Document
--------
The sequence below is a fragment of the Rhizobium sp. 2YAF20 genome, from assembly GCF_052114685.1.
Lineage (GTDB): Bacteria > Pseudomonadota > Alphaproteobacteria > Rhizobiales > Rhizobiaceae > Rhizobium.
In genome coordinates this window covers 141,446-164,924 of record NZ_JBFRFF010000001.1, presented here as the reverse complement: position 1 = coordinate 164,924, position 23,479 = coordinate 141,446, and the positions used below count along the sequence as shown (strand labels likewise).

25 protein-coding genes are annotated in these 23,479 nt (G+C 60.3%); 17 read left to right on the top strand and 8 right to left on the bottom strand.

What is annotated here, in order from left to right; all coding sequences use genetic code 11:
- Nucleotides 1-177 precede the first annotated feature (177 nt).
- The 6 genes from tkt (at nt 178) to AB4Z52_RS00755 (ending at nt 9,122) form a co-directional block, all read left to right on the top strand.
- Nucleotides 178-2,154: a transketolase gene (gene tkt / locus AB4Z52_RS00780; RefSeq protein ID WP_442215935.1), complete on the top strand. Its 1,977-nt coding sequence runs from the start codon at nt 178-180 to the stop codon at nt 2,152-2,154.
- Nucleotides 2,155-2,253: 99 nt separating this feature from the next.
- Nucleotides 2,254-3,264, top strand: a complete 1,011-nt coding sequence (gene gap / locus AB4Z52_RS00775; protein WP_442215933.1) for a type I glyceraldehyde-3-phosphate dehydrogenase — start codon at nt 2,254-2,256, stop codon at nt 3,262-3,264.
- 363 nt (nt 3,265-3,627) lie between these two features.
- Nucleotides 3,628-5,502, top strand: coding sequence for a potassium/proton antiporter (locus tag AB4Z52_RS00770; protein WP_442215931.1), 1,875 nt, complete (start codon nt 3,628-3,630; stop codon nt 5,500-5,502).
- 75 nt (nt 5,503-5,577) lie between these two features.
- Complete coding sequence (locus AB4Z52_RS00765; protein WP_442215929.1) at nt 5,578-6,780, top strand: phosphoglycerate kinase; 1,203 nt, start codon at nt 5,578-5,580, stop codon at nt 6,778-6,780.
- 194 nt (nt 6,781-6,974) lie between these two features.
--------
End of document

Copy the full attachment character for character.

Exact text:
The sequence below is a fragment of the Rhizobium sp. 2YAF20 genome, from assembly GCF_052114685.1.
Lineage (GTDB): Bacteria > Pseudomonadota > Alphaproteobacteria > Rhizobiales > Rhizobiaceae > Rhizobium.
In genome coordinates this window covers 141,446-164,924 of record NZ_JBFRFF010000001.1, presented here as the reverse complement: position 1 = coordinate 164,924, position 23,479 = coordinate 141,446, and the positions used below count along the sequence as shown (strand labels likewise).

25 protein-coding genes are annotated in these 23,479 nt (G+C 60.3%); 17 read left to right on the top strand and 8 right to left on the bottom strand.

What is annotated here, in order from left to right; all coding sequences use genetic code 11:
- Nucleotides 1-177 precede the first annotated feature (177 nt).
- The 6 genes from tkt (at nt 178) to AB4Z52_RS00755 (ending at nt 9,122) form a co-directional block, all read left to right on the top strand.
- Nucleotides 178-2,154: a transketolase gene (gene tkt / locus AB4Z52_RS00780; RefSeq protein ID WP_442215935.1), complete on the top strand. Its 1,977-nt coding sequence runs from the start codon at nt 178-180 to the stop codon at nt 2,152-2,154.
- Nucleotides 2,155-2,253: 99 nt separating this feature from the next.
- Nucleotides 2,254-3,264, top strand: a complete 1,011-nt coding sequence (gene gap / locus AB4Z52_RS00775; protein WP_442215933.1) for a type I glyceraldehyde-3-phosphate dehydrogenase — start codon at nt 2,254-2,256, stop codon at nt 3,262-3,264.
- 363 nt (nt 3,265-3,627) lie between these two features.
- Nucleotides 3,628-5,502, top strand: coding sequence for a potassium/proton antiporter (locus tag AB4Z52_RS00770; protein WP_442215931.1), 1,875 nt, complete (start codon nt 3,628-3,630; stop codon nt 5,500-5,502).
- 75 nt (nt 5,503-5,577) lie between these two features.
- Complete coding sequence (locus AB4Z52_RS00765; protein WP_442215929.1) at nt 5,578-6,780, top strand: phosphoglycerate kinase; 1,203 nt, start codon at nt 5,578-5,580, stop codon at nt 6,778-6,780.
- 194 nt (nt 6,781-6,974) lie between these two features.